The #MeToo movement sent shockwaves through the hearts and minds of employers and employees alike last fall, and the California Legislature – known for introducing progressive legislation – jumped at the chance to address existing sexual harassment laws. From increased training requirements to prohibitions on arbitration and confidentiality agreements, sexual harassment was at the forefront in Sacramento. Nearly a dozen sexual harassment bills passed the Legislature and have landed on Governor Jerry Brown’s desk, and all would radically change employers’ current business practices.
Here is a sampling of five key sexual harassment bills on Governor Brown’s desk of which employers statewide should be aware. Governor Brown has until Sunday, September 30th to sign or veto these bills, but it is never too early to start preparing.
Keep those Records!
AB 1867, authored by Assemblymember Eloise Gomez Reyes (D-Grand Terrace), requires employers with 50 or more employees to maintain records of internal complaints alleging sexual harassment for at least five years after the last day of employment of either the complainant or the alleged harasser, whichever is later.
Governor Brown is expected to sign this bill.
Ban on Mandatory Arbitration
From Assemblymember Lorena Gonzalez Fletcher (D-San Diego) AB 3080 prohibits employers from requiring employees, as a condition of employment, to sign an agreement to arbitrate claims arising under the Fair Employment and Housing Act (FEHA) or the California Labor Code. While AB 3080 has been dubbed a “sexual harassment” bill, it is actually much broader, covering all employment-related claims.
If signed into law, the bill would also prohibit an employer from requiring an employee to sign a confidentiality agreement with respect to claims of harassment. The overall goal of this bill is to allow employees the opportunity to speak up about harassment claims without fear of retaliation.
Governor Brown vetoed a similar version of this bill last year. It remains to be seen what he will do this year.
Another bill from Assemblymember Gonzalez Fletcher, AB 3081 prohibits employers from discriminating or retaliating against employees for being a victim of sexual harassment. If signed into law, the bill would also create a rebuttable presumption that an adverse employment action taken within 30 days of the employer’s knowledge is unlawful retaliation.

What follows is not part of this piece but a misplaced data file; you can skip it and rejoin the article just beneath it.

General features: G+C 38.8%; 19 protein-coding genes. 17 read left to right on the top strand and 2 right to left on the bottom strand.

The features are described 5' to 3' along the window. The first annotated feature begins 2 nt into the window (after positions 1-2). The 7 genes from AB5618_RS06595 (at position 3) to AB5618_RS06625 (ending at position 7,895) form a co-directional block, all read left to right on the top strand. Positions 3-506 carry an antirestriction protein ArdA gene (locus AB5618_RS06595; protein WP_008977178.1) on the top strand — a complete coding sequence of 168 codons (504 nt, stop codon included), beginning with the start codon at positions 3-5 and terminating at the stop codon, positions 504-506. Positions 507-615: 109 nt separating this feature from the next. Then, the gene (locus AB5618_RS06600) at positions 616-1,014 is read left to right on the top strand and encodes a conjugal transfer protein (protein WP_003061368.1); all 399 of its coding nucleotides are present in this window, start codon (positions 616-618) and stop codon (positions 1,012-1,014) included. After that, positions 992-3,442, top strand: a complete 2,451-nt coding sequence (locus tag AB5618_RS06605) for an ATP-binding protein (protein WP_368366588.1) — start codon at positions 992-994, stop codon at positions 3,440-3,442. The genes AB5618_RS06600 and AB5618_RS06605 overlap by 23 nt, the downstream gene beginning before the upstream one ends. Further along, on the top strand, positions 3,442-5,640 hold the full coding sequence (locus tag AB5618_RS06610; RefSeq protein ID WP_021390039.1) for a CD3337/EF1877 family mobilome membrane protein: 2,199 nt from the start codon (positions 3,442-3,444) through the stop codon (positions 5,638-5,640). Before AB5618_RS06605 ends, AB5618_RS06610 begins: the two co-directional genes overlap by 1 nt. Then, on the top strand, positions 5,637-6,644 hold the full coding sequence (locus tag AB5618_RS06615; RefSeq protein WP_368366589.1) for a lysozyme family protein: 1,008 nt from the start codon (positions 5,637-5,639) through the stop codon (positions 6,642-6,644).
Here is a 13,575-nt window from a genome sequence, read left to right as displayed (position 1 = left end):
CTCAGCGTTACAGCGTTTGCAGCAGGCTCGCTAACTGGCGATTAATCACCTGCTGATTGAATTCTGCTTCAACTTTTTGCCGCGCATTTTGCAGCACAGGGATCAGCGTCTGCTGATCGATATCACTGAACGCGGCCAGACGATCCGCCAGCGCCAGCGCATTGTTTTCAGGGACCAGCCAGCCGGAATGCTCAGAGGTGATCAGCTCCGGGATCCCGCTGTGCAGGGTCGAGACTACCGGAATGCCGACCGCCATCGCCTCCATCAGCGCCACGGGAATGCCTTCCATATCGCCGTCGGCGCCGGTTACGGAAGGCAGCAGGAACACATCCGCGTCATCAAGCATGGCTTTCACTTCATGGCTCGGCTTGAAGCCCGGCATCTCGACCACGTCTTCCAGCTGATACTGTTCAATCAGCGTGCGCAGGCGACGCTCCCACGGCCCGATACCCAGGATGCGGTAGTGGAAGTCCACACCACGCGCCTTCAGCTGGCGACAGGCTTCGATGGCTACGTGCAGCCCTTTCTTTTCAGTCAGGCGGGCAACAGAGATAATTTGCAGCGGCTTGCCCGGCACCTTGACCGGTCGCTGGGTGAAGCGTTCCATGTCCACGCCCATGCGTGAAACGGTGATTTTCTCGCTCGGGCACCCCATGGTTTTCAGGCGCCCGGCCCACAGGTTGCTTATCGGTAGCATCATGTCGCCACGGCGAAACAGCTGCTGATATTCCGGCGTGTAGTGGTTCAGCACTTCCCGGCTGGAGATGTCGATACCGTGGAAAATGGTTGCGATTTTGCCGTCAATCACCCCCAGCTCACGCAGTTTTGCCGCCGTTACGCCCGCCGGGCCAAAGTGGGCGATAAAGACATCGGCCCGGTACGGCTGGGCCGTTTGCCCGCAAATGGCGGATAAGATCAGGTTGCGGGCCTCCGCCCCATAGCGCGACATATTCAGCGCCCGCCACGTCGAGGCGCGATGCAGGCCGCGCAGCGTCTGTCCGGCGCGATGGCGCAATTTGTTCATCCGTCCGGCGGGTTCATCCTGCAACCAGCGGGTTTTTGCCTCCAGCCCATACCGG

Governor Brown is expected to sign AB 3081.
Expanded Training Requirements
Introduced by Senator Holly Mitchell (D-Los Angeles), SB 1343 sets new requirements for sexual harassment training that must be completed by January 1, 2020. The bill requires employers with five or more employees to provide at least two hours of sexual harassment prevention training to all supervisors within six months of their start of employment. It also requires employers to provide at least one hour of sexual harassment prevention training to all nonsupervisory employees
Governor Brown is likely to sign this bill.
The “Everything” Bill
Senator Hannah-Beth Jackson’s (D-Santa Barbara) SB 1300 is an all-encompassing piece of legislation. The bill prohibits employers from requiring an employee to sign a release of claims under FEHA in exchange for a raise or as a condition of employment or continued employment. This bill would also declare that a single incident can constitute harassment, with Jackson having said it would end a “free pass on unlawful behavior.”
Governor Brown’s decision on this bill could go either way.
While all of these bills are currently awaiting a final decision from Governor Brown, now would be a good time to get the employment-related aspects of your business in order. Since the law might be changing come January 1, consider reviewing and updating your employee handbooks and workplace policies and developing internal processes for handling both workplace harassment training and any claims – all of which could put your business ahead of the curve.